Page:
I recently noticed an organization was trying to recruit people crazy enough to peddle their bikes on Buford Highway, a seven-lane speedway known for tragic pedestrian crossings and MARTA drivers brawling with their jitney bus competitors.
My search for the source of this insanity ended with a call to Marian Liou, a woman who’s trying to get people excited about the road also known for international cuisine.
The Bike and Bites ride set for Saturday is the second one run by her fledgling We Love BuHi. Last fall, Liou persuaded 80 bicyclists to navigate the highway. No incidents to speak of. The fact that local cops escorted them greatly improved their odds.
But if risking it on two wheels doesn’t do it for you, don’t worry: Liou is leading a Buford Highway food crawl by bus on April 27. That’s on MARTA buses. In the past, MARTA drivers have duked it out with the chauffeurs of those little orange buses, the private line that ferries around Latino residents.
I sometimes go for the unusual when zeroing in on a story. And an Ivy League-educated corporate lawyer putting her career on hiatus to bring some love to Buford Highway certainly fits the bill.
After spending time with Liou on Buford Highway, I’m still not exactly sure what she’s trying to do other than spotlight the region’s most unique and sometimes bizarre road, unify merchants in a social/marketing effort and make a living doing it.
But that’s the allure of the Buford Highway — Thoroughfare of American Dreams, a fading suburban road reinvigorated over the past 30 years by waves of immigrant entrepreneurs.
Liou, a 36-year-old divorced mother of two, started it all a year ago as a tongue-in-cheek Instagram account detailing her new neighborhood. She had moved into a condo near the Pink Pony and found her new environs fascinating: the dueling buses, the dirt sidewalks to nowhere and the deep pool of characters.
“I started telling mini-stories, sort of like Humans of New York,” said the California native, referring to the popular blog that has street portraits and fascinating tales of the Big Apple’s inhabitants.
Buford Highway’s peculiar, genuine mix
It started as a photo-a-day endeavor that became something bordering on obsession. After six months she figured she’d try to make a career out of it. Doraville’s development org gave her a stipend to be sort of a social guide and she’s working with the DeKalb County visitors bureau to create a where-to map of her new favorite street.
“It’s curated,” she said. “I’ve eaten at most of the places on it.”
The map has like 20 flags denoting the country of origin of each restaurant. But the nationality of the cuisine doesn’t necessarily indicate the origin of the owner. There was something about the quirky blending of cultures that was inviting.
There’s the Korean restaurateur who saw opportunity in the growing Latino market and opened La Pastorcita, rated as one of the street’s most solid Mexican offerings.
It’s not a “Korean taco place,” she said, or some nouveau cross-cultural blend of culinary styles you’d see on the Food Channel.
“It’s a real taco place,” she said.
Or there’s Cam Vuong, an ethnic Chinese refugee from Vietnam who came to the U.S. in the late 1970s, bringing with him only what he carried. Two decades ago, he opened Canton House in an abandoned Sizzlers and the place is now routinely ranked among the region’s favorite dim sum joints. The massive chandelier gives the brightly lit dining hall a touch of class — that is, in a BuHi kind of way. Liou staged a foreign movie night there.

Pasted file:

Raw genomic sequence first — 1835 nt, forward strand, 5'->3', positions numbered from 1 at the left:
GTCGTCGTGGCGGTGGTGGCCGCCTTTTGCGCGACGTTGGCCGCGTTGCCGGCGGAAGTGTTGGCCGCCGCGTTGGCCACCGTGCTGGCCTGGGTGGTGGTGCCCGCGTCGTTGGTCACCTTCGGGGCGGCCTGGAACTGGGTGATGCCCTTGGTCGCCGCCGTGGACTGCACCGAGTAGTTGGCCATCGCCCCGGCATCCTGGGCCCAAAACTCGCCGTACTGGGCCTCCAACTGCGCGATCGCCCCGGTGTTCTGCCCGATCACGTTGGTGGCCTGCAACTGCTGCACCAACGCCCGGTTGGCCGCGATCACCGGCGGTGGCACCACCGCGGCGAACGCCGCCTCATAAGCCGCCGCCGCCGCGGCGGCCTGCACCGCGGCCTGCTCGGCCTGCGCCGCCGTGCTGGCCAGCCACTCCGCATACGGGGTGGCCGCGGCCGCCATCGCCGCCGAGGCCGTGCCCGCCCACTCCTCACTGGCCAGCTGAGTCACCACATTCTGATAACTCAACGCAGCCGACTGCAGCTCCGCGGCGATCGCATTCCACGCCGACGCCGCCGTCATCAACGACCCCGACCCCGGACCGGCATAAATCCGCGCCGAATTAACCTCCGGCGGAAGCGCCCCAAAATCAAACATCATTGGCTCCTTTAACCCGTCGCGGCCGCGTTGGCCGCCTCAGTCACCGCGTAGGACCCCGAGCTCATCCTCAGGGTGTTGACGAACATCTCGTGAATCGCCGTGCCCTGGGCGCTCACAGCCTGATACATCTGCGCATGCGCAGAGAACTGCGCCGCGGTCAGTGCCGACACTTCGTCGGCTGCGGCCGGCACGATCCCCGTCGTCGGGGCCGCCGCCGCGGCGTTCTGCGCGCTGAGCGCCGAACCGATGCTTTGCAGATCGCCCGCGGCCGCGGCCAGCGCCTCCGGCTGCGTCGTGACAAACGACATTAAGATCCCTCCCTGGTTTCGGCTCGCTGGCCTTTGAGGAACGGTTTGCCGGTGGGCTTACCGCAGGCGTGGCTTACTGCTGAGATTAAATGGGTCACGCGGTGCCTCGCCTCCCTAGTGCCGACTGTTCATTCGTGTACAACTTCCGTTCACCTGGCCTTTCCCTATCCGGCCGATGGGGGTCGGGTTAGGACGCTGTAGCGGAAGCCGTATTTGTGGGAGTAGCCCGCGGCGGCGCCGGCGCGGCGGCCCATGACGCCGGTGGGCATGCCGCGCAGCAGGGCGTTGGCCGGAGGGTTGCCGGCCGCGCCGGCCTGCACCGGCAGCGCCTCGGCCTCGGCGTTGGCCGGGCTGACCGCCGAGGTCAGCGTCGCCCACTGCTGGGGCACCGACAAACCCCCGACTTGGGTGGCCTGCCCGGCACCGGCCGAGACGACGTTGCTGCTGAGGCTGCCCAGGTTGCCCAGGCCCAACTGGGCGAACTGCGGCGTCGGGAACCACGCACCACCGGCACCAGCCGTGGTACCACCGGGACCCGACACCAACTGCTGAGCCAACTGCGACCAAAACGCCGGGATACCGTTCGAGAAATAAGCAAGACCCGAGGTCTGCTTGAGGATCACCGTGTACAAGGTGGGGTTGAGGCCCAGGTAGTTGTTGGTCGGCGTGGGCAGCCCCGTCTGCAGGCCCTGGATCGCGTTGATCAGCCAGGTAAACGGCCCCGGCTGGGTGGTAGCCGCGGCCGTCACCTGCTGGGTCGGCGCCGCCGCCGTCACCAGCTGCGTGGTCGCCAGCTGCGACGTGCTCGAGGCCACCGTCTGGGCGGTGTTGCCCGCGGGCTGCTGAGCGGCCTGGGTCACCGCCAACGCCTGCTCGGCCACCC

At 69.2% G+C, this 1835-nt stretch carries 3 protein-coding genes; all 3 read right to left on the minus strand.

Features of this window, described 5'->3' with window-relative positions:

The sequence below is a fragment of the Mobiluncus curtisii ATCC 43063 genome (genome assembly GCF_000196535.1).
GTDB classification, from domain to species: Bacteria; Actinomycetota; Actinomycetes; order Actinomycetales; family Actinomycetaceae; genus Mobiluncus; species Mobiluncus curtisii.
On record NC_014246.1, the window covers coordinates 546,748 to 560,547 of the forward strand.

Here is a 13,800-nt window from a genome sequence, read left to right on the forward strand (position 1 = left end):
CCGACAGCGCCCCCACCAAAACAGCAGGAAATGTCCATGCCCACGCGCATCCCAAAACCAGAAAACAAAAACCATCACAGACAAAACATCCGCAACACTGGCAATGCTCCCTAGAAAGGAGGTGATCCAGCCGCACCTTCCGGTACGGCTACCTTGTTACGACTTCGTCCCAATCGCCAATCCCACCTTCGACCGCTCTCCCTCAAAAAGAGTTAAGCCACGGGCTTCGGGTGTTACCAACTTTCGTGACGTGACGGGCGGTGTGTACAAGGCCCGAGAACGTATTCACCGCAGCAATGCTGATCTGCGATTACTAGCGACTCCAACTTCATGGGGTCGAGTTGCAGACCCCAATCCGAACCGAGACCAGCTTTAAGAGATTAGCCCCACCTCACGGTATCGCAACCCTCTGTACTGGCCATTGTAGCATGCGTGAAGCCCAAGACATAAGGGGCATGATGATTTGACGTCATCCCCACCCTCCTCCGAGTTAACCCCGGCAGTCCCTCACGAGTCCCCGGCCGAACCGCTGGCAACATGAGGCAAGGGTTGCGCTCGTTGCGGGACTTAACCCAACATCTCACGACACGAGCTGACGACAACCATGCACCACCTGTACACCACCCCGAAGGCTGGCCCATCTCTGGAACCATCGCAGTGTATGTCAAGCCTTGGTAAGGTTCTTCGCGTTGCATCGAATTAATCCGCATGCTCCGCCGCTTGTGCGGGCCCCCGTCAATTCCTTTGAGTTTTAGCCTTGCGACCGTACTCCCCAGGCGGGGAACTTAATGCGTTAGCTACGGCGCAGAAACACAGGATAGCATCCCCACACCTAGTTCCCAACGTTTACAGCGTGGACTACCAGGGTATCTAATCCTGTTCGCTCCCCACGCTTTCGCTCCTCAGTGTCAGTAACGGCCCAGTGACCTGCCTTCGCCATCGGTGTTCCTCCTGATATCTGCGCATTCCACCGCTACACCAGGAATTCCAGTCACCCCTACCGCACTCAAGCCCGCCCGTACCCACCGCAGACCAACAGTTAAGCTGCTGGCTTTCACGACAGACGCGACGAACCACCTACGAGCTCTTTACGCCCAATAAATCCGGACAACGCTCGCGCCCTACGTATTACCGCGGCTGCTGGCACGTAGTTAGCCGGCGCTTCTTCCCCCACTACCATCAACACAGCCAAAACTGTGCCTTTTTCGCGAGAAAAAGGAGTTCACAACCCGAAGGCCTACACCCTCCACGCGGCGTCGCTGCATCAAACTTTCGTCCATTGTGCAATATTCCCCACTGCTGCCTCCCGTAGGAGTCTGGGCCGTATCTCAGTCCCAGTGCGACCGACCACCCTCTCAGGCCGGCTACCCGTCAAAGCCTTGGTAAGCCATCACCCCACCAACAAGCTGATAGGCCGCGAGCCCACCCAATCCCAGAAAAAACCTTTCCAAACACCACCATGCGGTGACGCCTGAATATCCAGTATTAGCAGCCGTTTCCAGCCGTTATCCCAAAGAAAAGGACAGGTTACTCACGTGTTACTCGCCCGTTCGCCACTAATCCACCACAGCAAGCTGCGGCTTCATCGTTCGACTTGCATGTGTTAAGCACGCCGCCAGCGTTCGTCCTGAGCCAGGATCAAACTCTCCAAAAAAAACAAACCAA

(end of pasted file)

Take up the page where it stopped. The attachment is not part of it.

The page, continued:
‘There’s dots on the road. I want to be a dot.’
Liou’s efforts have been noticed.
“I like what Marian is doing in trying to create community in a positive and upbeat manner,” said Chamblee Mayor Eric Clarkson, who will appear at Saturday’s bike ride.
Debbie Benedict, owner of Havana Sandwich Shop, called Liou’s effort to create a map of favored BuHi eateries “a great concept. It caught my eye. There’s dots on the road. I want to be a dot.”
Forty years ago, Benedict and her late husband, a Cuban immigrant, opened what was one of the first ethnic eateries on the road. But, she said, there has never been much of a concerted effort by merchants, or the various governmental entities, to band together.
Liou has volunteered to try to create cohesion among merchants who are as disparate a collection as you will ever see.
More than a couple dozen languages are spoken and the merchants don’t necessarily have a sense of camaraderie just because they share the same stretch of asphalt. In fact, they are often a wary bunch, focusing mainly on keeping the lights burning, their customers happy and competitors at bay.
‘Its like the African watering hole’
There are three separate cities along the highway — Brookhaven, Chamblee and Doraville, each with different missions, but all wanting to “freshen up” the road. The abandoned GM plant in Doraville promises to kick new life into the area. And Chamblee’s mayor said his town and Doraville are working together on “livable center study,” the kind of thing that gets city planners excited.
Harold Shinn, president of the Buford Highway Farmers Market, a United Nations of food, likes any kind of positive buzz for Buford Highway. But just because highly competitive folks from all over the world share the same stretch of road, don’t think they’re going to go all Kumbaya.
“It’s like the African watering hole,” Shinn explained. “We’re all at the water but there’s always someone trying to eat me.”
Now that might be an event for Liou to promote!